After you’ve made your big decision, it’s time to start working hard! Coursework won’t be easy, but you’ll be a doctor at the end of it, so just remember it will be worth it. As I’ve mentioned, Northwestern is a three-year program, so everything moves incredibly quickly. I’m not able to say how a four-year program works, since I’m not in one, but I’d imagine a longer program would be more slowly paced. In an accelerated program your classes last ten weeks. You learn a lot, and you learn it fast. I like the fast pace, though, because it helps you keep on top of your work. Professors make it very hard for you to fall behind! That said, a graduate program requires self-discipline and time management—ultimately, how well you do comes down to how motivated you are to succeed. You’ll discover quickly whether an Au.D. program is where you want to be.
In addition to your course requirements, there of course will be a clinical aspect to whatever program you choose. Different programs get you in the clinic at different times throughout the duration of the program. At Northwestern, for example, you start observing in the clinic your first quarter. Other programs might not start you until your second year—it really all depends. This is something else you may want to consider when you’re deciding what school to go to. Observing first, though, is common practice, followed by assisting an audiologist and working up to conducting appointments all on your own. Clinic is really your time to shine because that is what you will be doing when you graduate. You will be graded on your ability to perform a hearing test as well as how you interact with patients. Most of my classmates enjoy getting the clinical experience much more than taking classes, and so enjoy getting into the clinic as early as possible.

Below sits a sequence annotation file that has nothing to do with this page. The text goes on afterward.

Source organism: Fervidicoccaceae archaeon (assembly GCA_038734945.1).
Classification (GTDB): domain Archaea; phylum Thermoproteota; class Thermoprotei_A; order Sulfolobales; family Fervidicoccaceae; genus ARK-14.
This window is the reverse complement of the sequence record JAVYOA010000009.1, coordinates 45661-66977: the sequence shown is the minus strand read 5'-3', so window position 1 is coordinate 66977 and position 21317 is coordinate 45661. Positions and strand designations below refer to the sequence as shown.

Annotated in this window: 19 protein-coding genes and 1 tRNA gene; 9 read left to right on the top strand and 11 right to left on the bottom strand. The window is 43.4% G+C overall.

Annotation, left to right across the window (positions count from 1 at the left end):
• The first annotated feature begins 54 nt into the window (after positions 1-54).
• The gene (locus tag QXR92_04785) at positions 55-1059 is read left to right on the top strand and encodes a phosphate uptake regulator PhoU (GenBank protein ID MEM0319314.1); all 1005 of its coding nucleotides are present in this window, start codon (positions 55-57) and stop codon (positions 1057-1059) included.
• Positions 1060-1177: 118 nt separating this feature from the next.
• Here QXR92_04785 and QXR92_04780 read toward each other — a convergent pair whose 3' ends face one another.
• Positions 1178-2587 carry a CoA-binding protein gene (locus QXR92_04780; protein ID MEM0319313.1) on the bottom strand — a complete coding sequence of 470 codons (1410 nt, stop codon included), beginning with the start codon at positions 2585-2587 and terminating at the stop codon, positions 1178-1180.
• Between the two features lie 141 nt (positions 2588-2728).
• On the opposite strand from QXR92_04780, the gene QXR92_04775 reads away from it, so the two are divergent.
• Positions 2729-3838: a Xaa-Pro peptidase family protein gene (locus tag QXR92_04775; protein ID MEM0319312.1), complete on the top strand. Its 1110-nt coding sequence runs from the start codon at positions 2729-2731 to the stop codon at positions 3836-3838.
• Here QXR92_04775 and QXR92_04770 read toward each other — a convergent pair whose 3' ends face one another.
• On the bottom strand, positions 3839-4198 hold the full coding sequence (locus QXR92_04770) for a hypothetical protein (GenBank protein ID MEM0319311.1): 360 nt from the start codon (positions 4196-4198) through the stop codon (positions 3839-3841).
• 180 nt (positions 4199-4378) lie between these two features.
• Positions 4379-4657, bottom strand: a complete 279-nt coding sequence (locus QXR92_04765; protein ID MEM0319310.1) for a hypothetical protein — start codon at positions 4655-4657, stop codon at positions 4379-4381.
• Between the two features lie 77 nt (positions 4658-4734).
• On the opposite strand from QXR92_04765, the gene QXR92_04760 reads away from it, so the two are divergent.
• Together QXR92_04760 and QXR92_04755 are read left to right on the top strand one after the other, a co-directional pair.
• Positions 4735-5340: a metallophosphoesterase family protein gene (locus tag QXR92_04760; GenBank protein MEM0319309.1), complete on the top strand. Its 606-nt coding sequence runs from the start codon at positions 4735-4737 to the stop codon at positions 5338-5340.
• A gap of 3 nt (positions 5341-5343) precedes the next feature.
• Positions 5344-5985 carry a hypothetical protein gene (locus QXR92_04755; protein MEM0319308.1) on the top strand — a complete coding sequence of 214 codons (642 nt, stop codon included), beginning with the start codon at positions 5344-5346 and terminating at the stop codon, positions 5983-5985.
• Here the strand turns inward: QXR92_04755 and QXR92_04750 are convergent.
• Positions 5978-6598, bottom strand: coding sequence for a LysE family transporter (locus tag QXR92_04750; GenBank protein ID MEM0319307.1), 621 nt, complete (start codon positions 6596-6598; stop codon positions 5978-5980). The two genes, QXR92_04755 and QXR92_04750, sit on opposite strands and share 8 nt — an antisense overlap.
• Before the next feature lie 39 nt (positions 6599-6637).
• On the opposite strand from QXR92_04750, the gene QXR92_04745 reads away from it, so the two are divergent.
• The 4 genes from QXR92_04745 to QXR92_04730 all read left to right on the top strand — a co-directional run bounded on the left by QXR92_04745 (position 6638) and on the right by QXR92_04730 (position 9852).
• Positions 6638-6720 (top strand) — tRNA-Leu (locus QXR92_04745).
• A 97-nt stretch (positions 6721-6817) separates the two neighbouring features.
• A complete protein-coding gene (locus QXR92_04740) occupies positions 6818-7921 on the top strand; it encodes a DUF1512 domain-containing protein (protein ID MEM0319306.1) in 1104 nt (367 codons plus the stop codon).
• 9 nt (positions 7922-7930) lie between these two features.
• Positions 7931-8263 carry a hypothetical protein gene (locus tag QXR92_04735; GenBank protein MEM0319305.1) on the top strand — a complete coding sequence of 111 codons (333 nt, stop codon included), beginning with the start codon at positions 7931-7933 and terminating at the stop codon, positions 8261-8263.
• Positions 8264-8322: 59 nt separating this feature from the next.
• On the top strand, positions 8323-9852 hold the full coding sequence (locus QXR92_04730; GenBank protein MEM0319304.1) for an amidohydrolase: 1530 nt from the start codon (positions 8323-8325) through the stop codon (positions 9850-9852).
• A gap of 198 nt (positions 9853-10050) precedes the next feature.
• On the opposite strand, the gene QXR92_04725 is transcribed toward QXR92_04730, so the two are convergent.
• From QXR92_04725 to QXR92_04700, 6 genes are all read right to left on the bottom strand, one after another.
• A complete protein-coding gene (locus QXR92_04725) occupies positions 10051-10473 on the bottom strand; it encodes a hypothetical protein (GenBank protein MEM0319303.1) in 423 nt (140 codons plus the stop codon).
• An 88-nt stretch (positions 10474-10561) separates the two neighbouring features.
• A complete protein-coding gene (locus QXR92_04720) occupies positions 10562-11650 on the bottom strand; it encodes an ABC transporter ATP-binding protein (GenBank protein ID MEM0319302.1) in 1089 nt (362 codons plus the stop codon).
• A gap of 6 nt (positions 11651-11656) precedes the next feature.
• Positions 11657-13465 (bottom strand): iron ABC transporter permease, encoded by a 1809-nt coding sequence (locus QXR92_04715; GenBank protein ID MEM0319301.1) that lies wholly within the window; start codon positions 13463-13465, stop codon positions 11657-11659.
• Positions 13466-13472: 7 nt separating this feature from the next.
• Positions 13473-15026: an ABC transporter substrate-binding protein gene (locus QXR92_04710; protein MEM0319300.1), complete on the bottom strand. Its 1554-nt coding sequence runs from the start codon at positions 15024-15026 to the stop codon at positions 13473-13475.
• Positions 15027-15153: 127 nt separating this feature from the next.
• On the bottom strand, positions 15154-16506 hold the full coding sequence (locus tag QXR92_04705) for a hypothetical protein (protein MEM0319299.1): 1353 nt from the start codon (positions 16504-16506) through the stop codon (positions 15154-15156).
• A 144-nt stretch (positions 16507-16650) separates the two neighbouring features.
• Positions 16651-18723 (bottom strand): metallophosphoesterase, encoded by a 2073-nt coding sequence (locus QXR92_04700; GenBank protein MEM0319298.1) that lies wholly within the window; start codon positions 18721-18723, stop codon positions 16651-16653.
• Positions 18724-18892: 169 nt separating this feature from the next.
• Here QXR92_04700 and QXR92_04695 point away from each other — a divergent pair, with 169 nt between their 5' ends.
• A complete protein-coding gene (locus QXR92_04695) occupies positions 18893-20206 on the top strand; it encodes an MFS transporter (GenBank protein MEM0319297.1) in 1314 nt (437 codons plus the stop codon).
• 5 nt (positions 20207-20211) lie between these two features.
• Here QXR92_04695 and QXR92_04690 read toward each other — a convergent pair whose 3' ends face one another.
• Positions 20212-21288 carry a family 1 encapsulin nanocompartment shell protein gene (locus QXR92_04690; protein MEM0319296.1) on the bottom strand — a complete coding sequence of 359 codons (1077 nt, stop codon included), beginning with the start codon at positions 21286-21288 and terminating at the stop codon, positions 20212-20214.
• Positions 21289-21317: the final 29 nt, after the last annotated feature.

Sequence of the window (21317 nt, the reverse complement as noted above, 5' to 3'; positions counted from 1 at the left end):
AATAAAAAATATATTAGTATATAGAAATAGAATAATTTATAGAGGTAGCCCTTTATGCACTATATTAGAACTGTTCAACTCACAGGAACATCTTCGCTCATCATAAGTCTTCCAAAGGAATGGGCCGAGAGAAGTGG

I have found that most of my Au.D. classmates were CSD majors at their undergraduate institutions. As I mentioned, I was a Biology major, and at first, I was looking at this as a disadvantage. I thought that my classmates would all be ahead of me both clinically and academically. I had taken no courses relevant to audiology while I was an undergrad. I had briefly volunteered in the audiology department at a local hospital, and while I valued the experience, I had no real grasp of what was going on at the time. Overall, I entered Northwestern feeling behind. As it turned out, my worries were unfounded. You should not be intimidated if you are also coming in with a different academic background than your peers. The coursework in our first quarter put us all on an equal playing field rather quickly, and I think that would be the same wherever you go. As far as clinic goes, since you begin with observations, you will have time to figure out what an audiologist does and how an appointment works before you need to do anything yourself. If a program accepts majors besides CSD, then there will be adjustments made to ensure everyone in the program begins on the same page.